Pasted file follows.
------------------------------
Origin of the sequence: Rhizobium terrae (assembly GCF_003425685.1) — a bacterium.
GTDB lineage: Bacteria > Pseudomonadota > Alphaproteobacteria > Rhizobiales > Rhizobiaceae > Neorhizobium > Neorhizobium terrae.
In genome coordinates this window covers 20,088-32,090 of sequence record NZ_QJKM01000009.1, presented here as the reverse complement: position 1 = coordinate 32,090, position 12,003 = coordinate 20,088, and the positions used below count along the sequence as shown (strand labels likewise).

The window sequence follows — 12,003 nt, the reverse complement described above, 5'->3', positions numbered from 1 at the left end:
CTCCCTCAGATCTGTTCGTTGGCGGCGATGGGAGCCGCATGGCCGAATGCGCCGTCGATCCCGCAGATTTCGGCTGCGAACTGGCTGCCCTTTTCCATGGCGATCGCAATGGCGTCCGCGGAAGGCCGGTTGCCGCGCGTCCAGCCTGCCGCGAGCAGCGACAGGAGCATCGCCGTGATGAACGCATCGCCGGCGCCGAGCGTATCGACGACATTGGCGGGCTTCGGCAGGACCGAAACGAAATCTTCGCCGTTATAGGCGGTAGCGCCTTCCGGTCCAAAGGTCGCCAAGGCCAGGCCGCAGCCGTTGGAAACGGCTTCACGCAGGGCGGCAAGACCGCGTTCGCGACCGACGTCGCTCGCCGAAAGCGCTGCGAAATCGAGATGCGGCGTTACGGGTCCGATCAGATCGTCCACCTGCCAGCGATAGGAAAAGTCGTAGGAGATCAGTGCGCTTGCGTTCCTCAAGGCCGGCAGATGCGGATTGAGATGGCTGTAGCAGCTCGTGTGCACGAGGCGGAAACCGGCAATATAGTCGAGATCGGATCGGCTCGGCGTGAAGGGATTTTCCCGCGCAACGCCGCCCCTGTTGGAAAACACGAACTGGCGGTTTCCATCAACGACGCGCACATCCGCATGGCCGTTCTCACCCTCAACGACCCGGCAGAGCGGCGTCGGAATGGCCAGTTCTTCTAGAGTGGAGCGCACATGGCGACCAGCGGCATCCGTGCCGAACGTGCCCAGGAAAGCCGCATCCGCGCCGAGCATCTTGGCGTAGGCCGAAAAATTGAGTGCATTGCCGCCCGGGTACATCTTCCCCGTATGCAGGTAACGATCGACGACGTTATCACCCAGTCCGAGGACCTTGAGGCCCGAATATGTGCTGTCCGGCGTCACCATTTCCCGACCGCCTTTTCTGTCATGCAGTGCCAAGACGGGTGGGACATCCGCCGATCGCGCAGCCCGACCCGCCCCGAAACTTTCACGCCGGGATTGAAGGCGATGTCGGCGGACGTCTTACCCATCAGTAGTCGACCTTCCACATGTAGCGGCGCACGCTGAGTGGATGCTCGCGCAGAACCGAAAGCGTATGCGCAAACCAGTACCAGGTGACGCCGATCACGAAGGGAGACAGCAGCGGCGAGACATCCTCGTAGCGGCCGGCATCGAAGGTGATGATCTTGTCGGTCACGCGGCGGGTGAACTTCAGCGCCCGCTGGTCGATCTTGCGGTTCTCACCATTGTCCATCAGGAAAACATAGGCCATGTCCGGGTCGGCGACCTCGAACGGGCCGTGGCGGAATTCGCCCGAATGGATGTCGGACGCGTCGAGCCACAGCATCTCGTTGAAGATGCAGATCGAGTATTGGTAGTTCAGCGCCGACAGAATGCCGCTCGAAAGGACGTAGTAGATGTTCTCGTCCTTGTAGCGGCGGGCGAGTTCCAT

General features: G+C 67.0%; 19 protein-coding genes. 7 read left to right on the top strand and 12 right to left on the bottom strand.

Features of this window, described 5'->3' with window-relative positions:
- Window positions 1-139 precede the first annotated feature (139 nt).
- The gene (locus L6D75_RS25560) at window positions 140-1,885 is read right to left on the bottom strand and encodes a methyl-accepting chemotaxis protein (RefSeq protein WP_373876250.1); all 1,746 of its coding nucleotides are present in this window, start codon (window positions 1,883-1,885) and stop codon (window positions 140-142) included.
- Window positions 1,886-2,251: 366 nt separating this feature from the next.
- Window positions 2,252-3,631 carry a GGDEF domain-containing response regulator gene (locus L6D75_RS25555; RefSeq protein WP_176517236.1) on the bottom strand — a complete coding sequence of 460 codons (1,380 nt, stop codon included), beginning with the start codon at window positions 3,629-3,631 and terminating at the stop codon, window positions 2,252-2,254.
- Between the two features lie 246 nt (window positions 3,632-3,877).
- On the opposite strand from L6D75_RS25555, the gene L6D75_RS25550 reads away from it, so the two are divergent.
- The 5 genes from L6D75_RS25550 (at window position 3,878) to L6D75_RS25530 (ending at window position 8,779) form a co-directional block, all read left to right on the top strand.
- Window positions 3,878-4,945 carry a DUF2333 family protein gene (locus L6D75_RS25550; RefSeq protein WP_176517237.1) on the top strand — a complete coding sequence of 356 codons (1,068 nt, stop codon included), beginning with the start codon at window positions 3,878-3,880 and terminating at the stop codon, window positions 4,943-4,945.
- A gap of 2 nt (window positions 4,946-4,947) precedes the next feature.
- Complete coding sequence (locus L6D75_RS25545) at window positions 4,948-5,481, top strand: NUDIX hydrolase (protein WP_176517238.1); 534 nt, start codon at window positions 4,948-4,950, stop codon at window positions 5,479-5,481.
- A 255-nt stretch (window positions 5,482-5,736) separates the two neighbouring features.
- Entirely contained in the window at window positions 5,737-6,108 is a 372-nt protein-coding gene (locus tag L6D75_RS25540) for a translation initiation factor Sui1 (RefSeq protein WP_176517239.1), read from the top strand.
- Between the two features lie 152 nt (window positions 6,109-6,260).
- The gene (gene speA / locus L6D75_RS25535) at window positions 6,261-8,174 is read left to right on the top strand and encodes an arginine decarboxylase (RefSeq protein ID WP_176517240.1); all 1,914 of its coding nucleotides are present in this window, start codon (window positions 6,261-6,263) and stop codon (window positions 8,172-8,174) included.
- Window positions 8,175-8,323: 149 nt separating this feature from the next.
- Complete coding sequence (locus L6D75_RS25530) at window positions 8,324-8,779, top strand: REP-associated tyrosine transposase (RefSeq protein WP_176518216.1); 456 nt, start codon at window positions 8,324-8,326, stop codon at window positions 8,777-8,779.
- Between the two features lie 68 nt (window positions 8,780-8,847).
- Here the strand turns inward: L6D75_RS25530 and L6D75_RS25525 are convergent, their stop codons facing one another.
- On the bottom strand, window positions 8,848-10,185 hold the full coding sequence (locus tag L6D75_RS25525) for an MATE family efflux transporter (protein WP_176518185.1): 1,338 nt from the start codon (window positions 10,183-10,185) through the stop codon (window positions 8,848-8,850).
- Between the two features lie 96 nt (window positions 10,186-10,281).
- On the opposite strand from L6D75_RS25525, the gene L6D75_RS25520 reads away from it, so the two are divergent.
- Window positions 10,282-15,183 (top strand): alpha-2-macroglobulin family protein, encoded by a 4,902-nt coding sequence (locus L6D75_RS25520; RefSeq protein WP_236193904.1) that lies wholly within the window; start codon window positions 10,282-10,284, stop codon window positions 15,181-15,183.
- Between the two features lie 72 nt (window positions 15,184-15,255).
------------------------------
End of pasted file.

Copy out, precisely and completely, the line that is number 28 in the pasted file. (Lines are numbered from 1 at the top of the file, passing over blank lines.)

- On the opposite strand from L6D75_RS25525, the gene L6D75_RS25520 reads away from it, so the two are divergent.